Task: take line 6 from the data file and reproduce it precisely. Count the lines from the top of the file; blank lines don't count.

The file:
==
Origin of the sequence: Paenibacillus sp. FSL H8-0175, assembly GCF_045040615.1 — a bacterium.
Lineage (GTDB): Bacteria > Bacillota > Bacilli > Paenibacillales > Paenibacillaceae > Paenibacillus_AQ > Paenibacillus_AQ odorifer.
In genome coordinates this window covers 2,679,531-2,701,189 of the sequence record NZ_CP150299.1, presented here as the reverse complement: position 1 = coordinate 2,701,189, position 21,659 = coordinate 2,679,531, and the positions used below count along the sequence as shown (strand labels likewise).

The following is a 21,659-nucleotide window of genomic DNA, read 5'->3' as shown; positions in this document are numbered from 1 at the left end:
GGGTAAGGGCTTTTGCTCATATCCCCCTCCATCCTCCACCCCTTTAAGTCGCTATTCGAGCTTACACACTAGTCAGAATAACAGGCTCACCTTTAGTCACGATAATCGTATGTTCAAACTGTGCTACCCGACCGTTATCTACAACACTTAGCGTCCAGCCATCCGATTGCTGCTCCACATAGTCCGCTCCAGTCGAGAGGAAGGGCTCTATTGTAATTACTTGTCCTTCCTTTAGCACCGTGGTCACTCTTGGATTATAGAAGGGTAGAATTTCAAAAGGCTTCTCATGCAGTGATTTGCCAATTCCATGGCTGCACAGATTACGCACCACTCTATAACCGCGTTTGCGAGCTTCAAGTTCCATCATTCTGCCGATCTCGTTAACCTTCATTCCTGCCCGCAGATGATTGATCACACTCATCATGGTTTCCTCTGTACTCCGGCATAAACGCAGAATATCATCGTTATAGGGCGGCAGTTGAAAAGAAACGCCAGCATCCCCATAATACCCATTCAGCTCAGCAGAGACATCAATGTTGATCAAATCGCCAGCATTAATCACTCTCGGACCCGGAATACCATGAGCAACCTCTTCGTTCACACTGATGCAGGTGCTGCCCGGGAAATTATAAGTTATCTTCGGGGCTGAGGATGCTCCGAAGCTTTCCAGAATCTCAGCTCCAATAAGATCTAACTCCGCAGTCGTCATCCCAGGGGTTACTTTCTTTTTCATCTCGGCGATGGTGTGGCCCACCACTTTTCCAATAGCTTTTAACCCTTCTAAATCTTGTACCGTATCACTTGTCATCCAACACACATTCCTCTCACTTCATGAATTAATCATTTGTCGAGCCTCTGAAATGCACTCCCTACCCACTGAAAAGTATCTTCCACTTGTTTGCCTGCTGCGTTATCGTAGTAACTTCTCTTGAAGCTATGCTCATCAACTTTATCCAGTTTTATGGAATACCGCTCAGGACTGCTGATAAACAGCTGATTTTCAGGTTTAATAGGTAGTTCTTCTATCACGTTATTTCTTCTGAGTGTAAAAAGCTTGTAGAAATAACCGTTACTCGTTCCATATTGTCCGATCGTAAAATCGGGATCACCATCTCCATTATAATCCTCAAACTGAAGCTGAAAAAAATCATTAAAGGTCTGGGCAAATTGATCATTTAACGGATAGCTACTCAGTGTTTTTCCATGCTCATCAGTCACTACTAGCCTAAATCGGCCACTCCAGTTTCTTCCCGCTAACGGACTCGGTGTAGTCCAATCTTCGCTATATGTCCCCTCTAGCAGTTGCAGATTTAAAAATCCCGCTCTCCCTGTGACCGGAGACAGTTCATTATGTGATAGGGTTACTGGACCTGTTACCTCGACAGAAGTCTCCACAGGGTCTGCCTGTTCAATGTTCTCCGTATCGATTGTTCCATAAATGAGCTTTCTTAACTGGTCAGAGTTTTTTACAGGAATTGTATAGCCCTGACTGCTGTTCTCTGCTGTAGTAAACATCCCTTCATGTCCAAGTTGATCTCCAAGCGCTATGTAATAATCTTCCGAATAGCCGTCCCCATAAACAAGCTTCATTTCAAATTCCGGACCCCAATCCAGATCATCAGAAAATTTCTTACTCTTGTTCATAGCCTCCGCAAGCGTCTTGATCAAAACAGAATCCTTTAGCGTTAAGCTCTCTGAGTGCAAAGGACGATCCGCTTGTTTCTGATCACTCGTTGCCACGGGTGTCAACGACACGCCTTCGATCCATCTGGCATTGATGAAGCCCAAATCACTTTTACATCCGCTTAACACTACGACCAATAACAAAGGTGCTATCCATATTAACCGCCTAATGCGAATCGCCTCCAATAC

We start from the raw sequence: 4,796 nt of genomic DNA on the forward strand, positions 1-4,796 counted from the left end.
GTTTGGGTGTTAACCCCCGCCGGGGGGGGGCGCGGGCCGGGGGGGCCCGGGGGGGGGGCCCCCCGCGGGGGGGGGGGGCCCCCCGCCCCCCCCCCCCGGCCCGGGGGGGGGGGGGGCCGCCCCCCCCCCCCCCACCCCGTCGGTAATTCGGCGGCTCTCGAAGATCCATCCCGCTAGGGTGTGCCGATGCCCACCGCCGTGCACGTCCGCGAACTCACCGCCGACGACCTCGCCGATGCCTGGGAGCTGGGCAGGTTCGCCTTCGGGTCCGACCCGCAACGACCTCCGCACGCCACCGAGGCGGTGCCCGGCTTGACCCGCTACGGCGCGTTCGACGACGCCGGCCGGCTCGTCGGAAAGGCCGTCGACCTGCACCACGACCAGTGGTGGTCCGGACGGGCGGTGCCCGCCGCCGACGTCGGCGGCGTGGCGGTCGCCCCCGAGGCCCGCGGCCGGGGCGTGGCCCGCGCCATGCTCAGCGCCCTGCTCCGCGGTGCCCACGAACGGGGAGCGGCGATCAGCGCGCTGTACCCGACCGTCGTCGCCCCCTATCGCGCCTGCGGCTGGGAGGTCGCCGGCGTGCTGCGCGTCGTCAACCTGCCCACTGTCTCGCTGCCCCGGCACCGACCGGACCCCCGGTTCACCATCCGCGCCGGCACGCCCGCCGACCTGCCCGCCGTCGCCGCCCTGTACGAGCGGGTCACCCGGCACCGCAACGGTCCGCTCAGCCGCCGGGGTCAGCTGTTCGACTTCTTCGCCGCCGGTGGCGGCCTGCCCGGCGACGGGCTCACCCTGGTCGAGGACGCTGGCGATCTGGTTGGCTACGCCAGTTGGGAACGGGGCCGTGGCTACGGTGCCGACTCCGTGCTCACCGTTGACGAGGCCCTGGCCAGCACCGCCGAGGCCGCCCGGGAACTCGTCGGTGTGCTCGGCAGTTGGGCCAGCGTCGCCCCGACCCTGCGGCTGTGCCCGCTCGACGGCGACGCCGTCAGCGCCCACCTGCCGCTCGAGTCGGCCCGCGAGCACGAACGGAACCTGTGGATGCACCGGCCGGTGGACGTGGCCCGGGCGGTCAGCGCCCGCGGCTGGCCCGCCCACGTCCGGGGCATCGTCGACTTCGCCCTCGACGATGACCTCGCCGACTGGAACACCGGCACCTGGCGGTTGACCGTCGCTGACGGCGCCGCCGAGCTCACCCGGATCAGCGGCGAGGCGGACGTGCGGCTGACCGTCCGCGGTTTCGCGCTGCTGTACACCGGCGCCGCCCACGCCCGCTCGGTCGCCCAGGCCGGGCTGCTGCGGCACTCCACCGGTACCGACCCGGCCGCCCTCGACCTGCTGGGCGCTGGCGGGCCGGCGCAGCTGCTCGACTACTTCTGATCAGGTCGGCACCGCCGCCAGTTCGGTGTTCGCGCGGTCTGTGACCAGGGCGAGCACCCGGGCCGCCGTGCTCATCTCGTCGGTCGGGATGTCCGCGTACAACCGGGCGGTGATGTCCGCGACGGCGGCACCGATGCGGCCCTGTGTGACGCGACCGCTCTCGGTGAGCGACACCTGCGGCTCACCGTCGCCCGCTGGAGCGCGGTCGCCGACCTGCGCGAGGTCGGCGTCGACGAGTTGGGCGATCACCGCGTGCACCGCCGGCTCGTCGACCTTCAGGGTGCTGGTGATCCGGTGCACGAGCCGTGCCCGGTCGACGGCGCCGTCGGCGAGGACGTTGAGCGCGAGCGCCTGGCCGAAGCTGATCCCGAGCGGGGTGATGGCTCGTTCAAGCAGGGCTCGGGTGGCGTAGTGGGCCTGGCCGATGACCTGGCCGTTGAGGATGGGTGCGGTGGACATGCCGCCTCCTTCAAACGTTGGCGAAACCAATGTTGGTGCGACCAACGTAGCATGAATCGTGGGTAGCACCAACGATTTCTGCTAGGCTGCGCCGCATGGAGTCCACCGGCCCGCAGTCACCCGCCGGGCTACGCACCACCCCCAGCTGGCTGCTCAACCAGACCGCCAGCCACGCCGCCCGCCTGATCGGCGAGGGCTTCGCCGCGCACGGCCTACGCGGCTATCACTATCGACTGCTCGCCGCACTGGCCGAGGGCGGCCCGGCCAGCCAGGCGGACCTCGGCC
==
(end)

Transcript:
We start from the raw sequence: 4,796 nt of genomic DNA on the forward strand, positions 1-4,796 counted from the left end.